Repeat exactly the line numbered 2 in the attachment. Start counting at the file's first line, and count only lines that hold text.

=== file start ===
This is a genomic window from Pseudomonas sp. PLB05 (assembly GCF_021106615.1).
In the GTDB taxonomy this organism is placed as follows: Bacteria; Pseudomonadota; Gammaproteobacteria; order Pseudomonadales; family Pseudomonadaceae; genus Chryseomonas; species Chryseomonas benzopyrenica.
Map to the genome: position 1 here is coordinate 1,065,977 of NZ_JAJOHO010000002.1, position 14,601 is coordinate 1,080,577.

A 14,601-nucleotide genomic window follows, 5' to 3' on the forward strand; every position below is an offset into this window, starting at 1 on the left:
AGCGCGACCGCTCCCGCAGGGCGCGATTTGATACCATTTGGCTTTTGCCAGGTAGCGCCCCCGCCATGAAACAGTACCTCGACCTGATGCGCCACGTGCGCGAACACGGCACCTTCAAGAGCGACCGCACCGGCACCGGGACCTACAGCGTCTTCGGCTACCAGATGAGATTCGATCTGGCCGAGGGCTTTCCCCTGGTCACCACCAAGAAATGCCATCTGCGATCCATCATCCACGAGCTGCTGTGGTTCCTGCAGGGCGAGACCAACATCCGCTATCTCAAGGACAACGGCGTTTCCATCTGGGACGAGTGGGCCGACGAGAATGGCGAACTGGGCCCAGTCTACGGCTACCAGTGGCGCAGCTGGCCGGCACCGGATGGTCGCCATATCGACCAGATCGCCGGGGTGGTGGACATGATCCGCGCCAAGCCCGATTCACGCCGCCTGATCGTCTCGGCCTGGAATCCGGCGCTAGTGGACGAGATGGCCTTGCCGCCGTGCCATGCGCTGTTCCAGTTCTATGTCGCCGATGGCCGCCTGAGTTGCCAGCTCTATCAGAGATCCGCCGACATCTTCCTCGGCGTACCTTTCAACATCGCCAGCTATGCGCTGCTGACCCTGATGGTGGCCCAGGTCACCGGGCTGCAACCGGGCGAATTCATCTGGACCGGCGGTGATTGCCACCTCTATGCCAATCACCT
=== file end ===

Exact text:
In the GTDB taxonomy this organism is placed as follows: Bacteria; Pseudomonadota; Gammaproteobacteria; order Pseudomonadales; family Pseudomonadaceae; genus Chryseomonas; species Chryseomonas benzopyrenica.